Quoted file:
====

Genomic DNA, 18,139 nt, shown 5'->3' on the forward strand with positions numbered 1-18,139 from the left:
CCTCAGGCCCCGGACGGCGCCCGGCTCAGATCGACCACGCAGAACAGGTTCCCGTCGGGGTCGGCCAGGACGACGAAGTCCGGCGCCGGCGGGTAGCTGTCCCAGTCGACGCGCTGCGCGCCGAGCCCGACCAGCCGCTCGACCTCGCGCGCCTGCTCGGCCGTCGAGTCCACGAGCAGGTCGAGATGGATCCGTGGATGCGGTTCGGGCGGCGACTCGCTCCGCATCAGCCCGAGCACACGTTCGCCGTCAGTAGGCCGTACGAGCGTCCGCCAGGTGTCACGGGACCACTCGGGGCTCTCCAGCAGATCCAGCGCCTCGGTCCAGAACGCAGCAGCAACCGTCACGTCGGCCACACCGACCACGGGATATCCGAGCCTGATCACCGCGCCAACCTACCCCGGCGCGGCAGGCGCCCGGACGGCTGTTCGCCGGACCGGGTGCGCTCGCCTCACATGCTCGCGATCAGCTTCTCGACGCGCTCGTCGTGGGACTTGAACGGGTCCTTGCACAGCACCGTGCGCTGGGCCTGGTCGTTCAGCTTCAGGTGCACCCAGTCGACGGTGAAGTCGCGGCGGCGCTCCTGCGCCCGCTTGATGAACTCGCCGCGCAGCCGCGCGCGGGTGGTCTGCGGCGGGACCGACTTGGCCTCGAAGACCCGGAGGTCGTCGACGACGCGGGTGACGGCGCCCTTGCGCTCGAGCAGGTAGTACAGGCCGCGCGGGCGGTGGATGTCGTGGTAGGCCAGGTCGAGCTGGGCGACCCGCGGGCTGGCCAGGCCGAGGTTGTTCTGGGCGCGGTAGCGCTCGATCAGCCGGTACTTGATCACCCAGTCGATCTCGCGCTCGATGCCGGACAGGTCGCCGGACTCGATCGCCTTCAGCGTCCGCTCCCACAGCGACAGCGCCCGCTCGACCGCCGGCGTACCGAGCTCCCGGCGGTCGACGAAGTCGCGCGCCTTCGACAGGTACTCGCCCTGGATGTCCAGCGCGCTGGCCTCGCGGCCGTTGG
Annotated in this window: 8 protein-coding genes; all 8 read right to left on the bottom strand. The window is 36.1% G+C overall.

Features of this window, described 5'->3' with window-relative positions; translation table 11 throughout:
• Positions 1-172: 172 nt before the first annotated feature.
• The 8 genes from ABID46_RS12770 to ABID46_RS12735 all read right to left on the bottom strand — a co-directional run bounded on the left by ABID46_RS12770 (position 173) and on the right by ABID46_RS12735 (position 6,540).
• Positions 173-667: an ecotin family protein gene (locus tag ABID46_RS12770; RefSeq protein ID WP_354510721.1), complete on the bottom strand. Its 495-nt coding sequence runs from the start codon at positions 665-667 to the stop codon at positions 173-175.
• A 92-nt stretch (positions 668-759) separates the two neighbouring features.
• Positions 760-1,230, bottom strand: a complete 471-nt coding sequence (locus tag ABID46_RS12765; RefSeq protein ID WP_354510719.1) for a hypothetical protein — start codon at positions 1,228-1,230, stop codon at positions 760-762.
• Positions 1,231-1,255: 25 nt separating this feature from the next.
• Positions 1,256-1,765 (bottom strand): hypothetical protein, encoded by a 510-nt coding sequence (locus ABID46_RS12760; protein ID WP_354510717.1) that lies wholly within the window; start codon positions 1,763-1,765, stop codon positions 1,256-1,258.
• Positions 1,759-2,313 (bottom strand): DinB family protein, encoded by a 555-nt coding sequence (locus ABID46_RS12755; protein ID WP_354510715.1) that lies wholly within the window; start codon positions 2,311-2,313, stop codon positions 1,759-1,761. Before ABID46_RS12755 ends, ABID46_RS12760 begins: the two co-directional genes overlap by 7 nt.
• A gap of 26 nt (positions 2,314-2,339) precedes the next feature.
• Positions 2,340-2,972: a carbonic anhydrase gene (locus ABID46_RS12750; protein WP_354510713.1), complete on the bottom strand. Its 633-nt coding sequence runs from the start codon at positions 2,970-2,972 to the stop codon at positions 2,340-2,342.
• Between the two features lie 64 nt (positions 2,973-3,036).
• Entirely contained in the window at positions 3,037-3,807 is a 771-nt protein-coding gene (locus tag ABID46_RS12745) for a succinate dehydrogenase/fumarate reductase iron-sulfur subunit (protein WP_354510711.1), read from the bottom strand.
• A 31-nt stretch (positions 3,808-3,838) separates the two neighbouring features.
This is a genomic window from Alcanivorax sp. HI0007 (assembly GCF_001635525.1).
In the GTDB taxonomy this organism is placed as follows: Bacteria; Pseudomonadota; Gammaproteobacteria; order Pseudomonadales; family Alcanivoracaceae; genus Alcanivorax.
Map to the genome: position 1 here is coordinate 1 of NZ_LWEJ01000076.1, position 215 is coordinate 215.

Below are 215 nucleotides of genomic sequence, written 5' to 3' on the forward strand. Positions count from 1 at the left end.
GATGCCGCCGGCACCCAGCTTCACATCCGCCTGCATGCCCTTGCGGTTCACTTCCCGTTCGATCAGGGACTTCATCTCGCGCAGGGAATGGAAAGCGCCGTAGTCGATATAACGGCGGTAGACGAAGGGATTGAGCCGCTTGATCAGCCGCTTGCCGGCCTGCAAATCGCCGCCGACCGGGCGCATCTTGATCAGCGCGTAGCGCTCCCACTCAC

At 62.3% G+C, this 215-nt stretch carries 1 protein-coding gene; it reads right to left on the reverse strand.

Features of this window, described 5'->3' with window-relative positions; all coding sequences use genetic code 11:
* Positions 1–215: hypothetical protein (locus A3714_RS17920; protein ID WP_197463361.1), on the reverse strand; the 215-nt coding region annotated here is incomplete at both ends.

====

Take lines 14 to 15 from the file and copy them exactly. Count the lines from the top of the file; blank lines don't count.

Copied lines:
• Positions 2,340-2,972: a carbonic anhydrase gene (locus ABID46_RS12750; protein WP_354510713.1), complete on the bottom strand. Its 633-nt coding sequence runs from the start codon at positions 2,970-2,972 to the stop codon at positions 2,340-2,342.
• Between the two features lie 64 nt (positions 2,973-3,036).